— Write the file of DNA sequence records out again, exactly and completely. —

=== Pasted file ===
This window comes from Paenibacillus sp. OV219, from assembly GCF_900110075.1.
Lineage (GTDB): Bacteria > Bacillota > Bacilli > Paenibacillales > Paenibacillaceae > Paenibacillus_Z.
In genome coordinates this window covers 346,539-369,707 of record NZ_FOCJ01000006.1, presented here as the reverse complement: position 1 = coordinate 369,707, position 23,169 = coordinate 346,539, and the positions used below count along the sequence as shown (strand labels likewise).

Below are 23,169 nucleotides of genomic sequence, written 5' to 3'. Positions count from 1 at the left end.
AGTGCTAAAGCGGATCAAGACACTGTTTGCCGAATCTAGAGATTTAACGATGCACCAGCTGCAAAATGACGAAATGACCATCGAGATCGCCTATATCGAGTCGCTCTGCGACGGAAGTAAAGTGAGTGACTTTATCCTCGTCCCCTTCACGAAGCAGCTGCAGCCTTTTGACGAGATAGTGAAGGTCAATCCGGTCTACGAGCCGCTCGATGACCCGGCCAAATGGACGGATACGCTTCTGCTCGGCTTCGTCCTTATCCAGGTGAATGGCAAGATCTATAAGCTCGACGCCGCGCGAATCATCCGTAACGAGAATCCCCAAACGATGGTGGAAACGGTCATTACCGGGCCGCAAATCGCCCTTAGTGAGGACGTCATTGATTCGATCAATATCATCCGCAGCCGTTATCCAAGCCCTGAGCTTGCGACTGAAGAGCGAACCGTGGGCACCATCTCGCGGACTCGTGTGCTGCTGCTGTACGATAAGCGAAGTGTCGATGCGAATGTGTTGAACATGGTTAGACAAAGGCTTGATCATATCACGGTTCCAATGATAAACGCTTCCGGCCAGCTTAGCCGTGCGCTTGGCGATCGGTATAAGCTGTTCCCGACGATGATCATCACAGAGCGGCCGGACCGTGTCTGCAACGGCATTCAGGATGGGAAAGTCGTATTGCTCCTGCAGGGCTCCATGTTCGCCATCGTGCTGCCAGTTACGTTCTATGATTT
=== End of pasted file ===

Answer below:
This window comes from Paenibacillus sp. OV219, from assembly GCF_900110075.1.
Lineage (GTDB): Bacteria > Bacillota > Bacilli > Paenibacillales > Paenibacillaceae > Paenibacillus_Z.
In genome coordinates this window covers 346,539-369,707 of record NZ_FOCJ01000006.1, presented here as the reverse complement: position 1 = coordinate 369,707, position 23,169 = coordinate 346,539, and the positions used below count along the sequence as shown (strand labels likewise).

Below are 23,169 nucleotides of genomic sequence, written 5' to 3'. Positions count from 1 at the left end.
AGTGCTAAAGCGGATCAAGACACTGTTTGCCGAATCTAGAGATTTAACGATGCACCAGCTGCAAAATGACGAAATGACCATCGAGATCGCCTATATCGAGTCGCTCTGCGACGGAAGTAAAGTGAGTGACTTTATCCTCGTCCCCTTCACGAAGCAGCTGCAGCCTTTTGACGAGATAGTGAAGGTCAATCCGGTCTACGAGCCGCTCGATGACCCGGCCAAATGGACGGATACGCTTCTGCTCGGCTTCGTCCTTATCCAGGTGAATGGCAAGATCTATAAGCTCGACGCCGCGCGAATCATCCGTAACGAGAATCCCCAAACGATGGTGGAAACGGTCATTACCGGGCCGCAAATCGCCCTTAGTGAGGACGTCATTGATTCGATCAATATCATCCGCAGCCGTTATCCAAGCCCTGAGCTTGCGACTGAAGAGCGAACCGTGGGCACCATCTCGCGGACTCGTGTGCTGCTGCTGTACGATAAGCGAAGTGTCGATGCGAATGTGTTGAACATGGTTAGACAAAGGCTTGATCATATCACGGTTCCAATGATAAACGCTTCCGGCCAGCTTAGCCGTGCGCTTGGCGATCGGTATAAGCTGTTCCCGACGATGATCATCACAGAGCGGCCGGACCGTGTCTGCAACGGCATTCAGGATGGGAAAGTCGTATTGCTCCTGCAGGGCTCCATGTTCGCCATCGTGCTGCCAGTTACGTTCTATGATTT